Lorena Wiebes sprints to victory after a pulsating Ronde van Drenthe

Wiebes recovers from a late puncture to outsprint the field to win a second consecutive edition of the Dutch classic

Lorena Wiebes
(Image credit: Getty)

Dutch sprint superstar Lorena Wiebes outpaced her rivals to take the win at Ronde van Drenthe in the Netherlands’ far north-east on Saturday.

Once again, the 22-year-old benefitted from excellent teamwork, her DSM squad bringing back a late move after she had been caught out by a late puncture. Wiebes was left to position herself on world champion Elisa Balsamo’s wheel before opening her sprint with 150m remaining, beating the Trek-Segafredo rider into second place.

After winning Strade Bianche last week, Belgian champion Lotte Kopecky (SDWorx) also suffered a late puncture but managed to sprint to third.

As it so often does Ronde van Drenthe produced a brilliant pulsating race, which waxed and waned early on but never settled, making for a hugely entertaining spectacle. It was a day of attacking racing, countless small groups going clear, with all four ascents of the VAMberg double punch climb producing breaks, including a four-woman group that was only caught inside the final kilometre.

After GP Oetingen on Wednesday, Wiebes is once again establishing herself as the season’s dominant sprinter. Such excellence is becoming normal for Wiebes, she finished last year’s Drenthe with a similar victory, DSM then placing five of their six women in the top 10.

How it happened

After the 2020 event was lost to the pandemic and last year’s race was postponed until October, the Ronde van Drenthe returned to its traditional March date on the calendar.

At 155.9km it’s one of the longest days on the Women’s WorldTour, and also one of the flattest, held as it is in the far northeast of the Netherlands. But the season and geography always combine with the distance to create an attritional and entertaining race.

Starting is Assen, the route took the peloton south to the now legendary VAMberg. The hill is built on a rubbish site, with each of the four visits tackling first a cobbled ascent then a tarmac one. The stones on the 12% slopes were not the only ones in the day, with six earlier stretches making a tough day out.

Like last year’s race, when a number of teams found themselves short-handed, the same happened on Saturday, the Movistar squad of one of the pre-race favourites, Emma Norsgaard withdrawing late on. The team tweeted “schedule adjustments for our roster didn’t allow us bringing [sic] a full team…” an early confirmation the expanded WorldTour schedule will be tough on teams’ resources.

It meant that only 11 of the 14 WorldTeams were on the start line for the second WorldTour race of the year.

Some 10km into the race Kerry Jonker (Andy Schleck-CP NVST-Immo Losch) attacked alone, the 25-year-old South African leading onto the first set of cobbles 15km later, while Trek-Segafredo worked to hold her advantage at around 1.45.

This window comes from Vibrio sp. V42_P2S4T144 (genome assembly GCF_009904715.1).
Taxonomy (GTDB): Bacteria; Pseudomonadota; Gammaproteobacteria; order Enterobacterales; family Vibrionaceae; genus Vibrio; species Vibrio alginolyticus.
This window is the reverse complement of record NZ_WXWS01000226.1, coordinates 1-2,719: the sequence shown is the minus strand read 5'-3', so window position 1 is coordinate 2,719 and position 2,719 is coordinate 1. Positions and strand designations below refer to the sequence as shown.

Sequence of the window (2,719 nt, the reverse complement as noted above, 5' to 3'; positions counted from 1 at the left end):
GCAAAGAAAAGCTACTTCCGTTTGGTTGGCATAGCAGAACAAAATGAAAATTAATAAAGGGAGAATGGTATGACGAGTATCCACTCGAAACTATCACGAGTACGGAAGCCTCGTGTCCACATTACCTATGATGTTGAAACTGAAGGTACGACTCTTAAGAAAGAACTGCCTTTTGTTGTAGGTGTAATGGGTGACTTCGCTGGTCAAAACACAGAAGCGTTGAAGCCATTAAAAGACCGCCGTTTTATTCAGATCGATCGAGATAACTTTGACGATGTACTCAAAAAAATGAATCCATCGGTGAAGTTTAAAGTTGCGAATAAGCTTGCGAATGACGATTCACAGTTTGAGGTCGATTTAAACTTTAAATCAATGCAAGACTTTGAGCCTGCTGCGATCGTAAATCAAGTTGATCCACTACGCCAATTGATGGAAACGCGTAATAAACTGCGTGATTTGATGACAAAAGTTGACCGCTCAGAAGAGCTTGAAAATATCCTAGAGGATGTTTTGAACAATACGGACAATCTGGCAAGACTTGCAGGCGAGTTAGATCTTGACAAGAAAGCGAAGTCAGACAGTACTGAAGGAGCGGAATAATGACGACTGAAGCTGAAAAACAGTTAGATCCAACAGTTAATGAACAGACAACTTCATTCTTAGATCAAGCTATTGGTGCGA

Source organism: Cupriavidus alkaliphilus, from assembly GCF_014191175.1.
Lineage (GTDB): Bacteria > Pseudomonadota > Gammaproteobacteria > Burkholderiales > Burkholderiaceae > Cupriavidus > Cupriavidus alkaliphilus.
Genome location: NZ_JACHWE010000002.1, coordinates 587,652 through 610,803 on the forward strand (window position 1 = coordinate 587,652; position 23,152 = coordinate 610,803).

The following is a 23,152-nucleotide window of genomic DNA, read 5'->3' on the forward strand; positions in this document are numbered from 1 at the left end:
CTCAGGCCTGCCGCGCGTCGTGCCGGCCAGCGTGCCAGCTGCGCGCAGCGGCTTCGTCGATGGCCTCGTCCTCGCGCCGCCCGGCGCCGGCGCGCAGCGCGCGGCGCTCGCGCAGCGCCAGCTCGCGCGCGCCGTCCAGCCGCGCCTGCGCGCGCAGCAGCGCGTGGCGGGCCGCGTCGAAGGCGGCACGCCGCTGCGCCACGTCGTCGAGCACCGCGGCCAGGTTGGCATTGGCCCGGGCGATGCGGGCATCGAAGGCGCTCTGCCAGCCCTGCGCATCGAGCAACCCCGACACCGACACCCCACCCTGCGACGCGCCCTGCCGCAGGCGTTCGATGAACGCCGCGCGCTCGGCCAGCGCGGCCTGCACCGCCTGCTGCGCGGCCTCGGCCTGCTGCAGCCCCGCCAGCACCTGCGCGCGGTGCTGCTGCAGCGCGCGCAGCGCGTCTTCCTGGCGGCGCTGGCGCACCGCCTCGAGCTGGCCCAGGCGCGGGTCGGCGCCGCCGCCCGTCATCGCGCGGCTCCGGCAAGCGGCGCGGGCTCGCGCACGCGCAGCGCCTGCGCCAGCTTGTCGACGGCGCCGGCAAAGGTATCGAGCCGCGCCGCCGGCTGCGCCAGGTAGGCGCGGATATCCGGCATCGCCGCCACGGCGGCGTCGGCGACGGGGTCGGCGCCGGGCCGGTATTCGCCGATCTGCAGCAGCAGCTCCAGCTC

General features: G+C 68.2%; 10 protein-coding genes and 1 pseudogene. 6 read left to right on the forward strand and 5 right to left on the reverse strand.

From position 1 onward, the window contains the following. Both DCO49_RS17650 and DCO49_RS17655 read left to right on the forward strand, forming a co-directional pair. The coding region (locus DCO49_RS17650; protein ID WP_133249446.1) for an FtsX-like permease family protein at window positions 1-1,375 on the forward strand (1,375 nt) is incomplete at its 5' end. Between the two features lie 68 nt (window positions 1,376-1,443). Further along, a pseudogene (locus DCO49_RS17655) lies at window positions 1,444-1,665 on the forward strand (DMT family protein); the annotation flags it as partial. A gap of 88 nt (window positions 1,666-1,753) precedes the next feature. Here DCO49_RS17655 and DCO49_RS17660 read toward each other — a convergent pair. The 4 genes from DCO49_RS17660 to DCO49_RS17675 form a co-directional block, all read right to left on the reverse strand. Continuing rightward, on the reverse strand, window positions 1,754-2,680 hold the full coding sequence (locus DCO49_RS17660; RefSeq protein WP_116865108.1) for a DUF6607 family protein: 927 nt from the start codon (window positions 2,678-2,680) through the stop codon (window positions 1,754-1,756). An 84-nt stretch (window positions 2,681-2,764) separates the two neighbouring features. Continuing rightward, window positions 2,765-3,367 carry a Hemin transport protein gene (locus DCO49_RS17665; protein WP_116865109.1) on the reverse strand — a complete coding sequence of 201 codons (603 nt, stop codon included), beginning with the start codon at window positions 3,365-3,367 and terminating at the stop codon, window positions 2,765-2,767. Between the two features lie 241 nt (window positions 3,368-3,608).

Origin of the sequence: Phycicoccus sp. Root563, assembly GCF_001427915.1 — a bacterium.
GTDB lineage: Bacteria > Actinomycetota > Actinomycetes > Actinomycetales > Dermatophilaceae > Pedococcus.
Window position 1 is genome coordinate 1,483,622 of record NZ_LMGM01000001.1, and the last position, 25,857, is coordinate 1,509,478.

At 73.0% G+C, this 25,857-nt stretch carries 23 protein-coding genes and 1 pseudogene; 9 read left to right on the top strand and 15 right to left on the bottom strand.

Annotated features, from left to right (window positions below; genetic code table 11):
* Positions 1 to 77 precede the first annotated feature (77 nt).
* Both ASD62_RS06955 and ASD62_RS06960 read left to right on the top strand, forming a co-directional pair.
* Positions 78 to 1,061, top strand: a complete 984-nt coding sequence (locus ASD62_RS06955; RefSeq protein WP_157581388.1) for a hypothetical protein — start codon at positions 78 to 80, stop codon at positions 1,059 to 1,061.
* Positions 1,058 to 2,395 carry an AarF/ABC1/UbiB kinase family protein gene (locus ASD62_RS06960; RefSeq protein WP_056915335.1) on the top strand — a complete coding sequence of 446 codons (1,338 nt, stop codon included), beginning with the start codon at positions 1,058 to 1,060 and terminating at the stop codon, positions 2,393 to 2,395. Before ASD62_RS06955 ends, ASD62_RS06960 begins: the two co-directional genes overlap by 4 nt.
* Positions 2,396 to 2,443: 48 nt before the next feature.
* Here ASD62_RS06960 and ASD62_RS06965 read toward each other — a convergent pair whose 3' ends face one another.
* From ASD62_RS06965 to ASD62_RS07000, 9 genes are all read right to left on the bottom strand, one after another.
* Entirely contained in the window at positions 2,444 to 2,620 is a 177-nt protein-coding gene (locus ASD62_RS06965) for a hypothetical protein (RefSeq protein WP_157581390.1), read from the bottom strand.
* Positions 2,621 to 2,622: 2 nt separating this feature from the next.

However, before she could reach the fourth cobbled sector, 50km in, Jonker was caught the pace in the peloton steadily increasing. On the fifth sector, Trek-Segafredo’s speed caused a split in the bunch, though the race re-formed before the first ascent of the VAMberg, with 70km done.

As expected the race caught fire here, the bunch splitting and a series of attacks punctuating the next two ascents, and a group of four emerged from the penultimate visit to the VAMberg.

Floortje Mackaij (DSM), Romy Kasper (Jumbo-Visma), Elena Cecchini (SDWorx) and European champion Ellen van Dijk got a small gap, but Mackaij had been in a similar move last year when Wiebes also won, and as then she sat on.

The moment that move came back Jip van den Bos attacked and a group of five formed around her. Van den Bos, Marlen Reusser (SDWorx) Alison Jackson (Liv Racing Xstra), Mischa Bredewold (Parkhotel-Valkenburg) and British champion Pfeiffer Georgi (DSM) entered Hoogeveen to cross the line for the first time with a lead of 11 seconds.

However, Georgi’s priority was Wiebes and she dutifully sat on, while the chasing group was briefly sent the wrong way, the leaders’ advantage consequently increasing to 35 seconds.

With Canyon-SRAM and Trek-Segafredo doing the work, that group was brought back with 20km remaining, though only just as Wiebes and Kopecky suffered their mechanicals.

A large group tackled the VAMberg for the last time, but once again it split and once again four women emerged at the front. Christine Majerus (SDWorx), Anousker Koster (Jumbo-Visma), Sarah Roy (Canyon-SRAM) and Nina Buysman (Human Powered Health) entered the final 10km with 10 seconds’ advantage, DSM and Trek-Segafredo desperately chasing behind.

However, despite the lead increasing to 20 seconds, the gap was gradually reduced and the leaders were caught inside the final kilometre and the bunch sprint was set.


Ronde van Drenthe

1. Lorena Wiebes (Ned) DSM
2. Elisa Balsamo (Ita) Trek-Segafredo
3. Lotte Kopecky (Bel) SDWorx
4. Clara Copponi (Fra) FDJ-Nouvelle Aquitaine Futuroscope
5. Marta Bastianelli (Ita) UAE Team ADQ
6. Alice Barnes (Gbr) Canton-SRAM
7. Chiara Consonni (Ita) Valcar Travel and Service
8. Nina Kessler (Ned) BikeExchange-Jayco
9. Jip van den Bos (Ned) Jumbo-Visma
10. Sarah Roy (Aus) Canyon-SRAM

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